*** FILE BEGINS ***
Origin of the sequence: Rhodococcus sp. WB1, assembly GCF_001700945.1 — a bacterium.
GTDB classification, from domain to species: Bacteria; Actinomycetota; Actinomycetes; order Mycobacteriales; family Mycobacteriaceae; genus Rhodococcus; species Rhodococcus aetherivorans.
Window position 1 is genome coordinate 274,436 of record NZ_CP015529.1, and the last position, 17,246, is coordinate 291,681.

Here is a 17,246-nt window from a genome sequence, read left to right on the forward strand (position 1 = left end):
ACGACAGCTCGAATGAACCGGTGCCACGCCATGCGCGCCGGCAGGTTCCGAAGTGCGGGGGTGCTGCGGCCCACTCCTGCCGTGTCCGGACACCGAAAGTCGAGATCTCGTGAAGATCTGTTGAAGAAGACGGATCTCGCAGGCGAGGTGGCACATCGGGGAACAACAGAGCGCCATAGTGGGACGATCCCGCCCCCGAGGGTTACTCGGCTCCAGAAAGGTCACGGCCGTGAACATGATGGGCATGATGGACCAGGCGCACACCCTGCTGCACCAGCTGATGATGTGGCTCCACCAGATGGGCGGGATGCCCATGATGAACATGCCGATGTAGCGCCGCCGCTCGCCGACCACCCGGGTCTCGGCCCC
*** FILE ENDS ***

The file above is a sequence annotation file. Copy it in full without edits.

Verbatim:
Origin of the sequence: Rhodococcus sp. WB1, assembly GCF_001700945.1 — a bacterium.
GTDB classification, from domain to species: Bacteria; Actinomycetota; Actinomycetes; order Mycobacteriales; family Mycobacteriaceae; genus Rhodococcus; species Rhodococcus aetherivorans.
Window position 1 is genome coordinate 274,436 of record NZ_CP015529.1, and the last position, 17,246, is coordinate 291,681.

Here is a 17,246-nt window from a genome sequence, read left to right on the forward strand (position 1 = left end):
ACGACAGCTCGAATGAACCGGTGCCACGCCATGCGCGCCGGCAGGTTCCGAAGTGCGGGGGTGCTGCGGCCCACTCCTGCCGTGTCCGGACACCGAAAGTCGAGATCTCGTGAAGATCTGTTGAAGAAGACGGATCTCGCAGGCGAGGTGGCACATCGGGGAACAACAGAGCGCCATAGTGGGACGATCCCGCCCCCGAGGGTTACTCGGCTCCAGAAAGGTCACGGCCGTGAACATGATGGGCATGATGGACCAGGCGCACACCCTGCTGCACCAGCTGATGATGTGGCTCCACCAGATGGGCGGGATGCCCATGATGAACATGCCGATGTAGCGCCGCCGCTCGCCGACCACCCGGGTCTCGGCCCC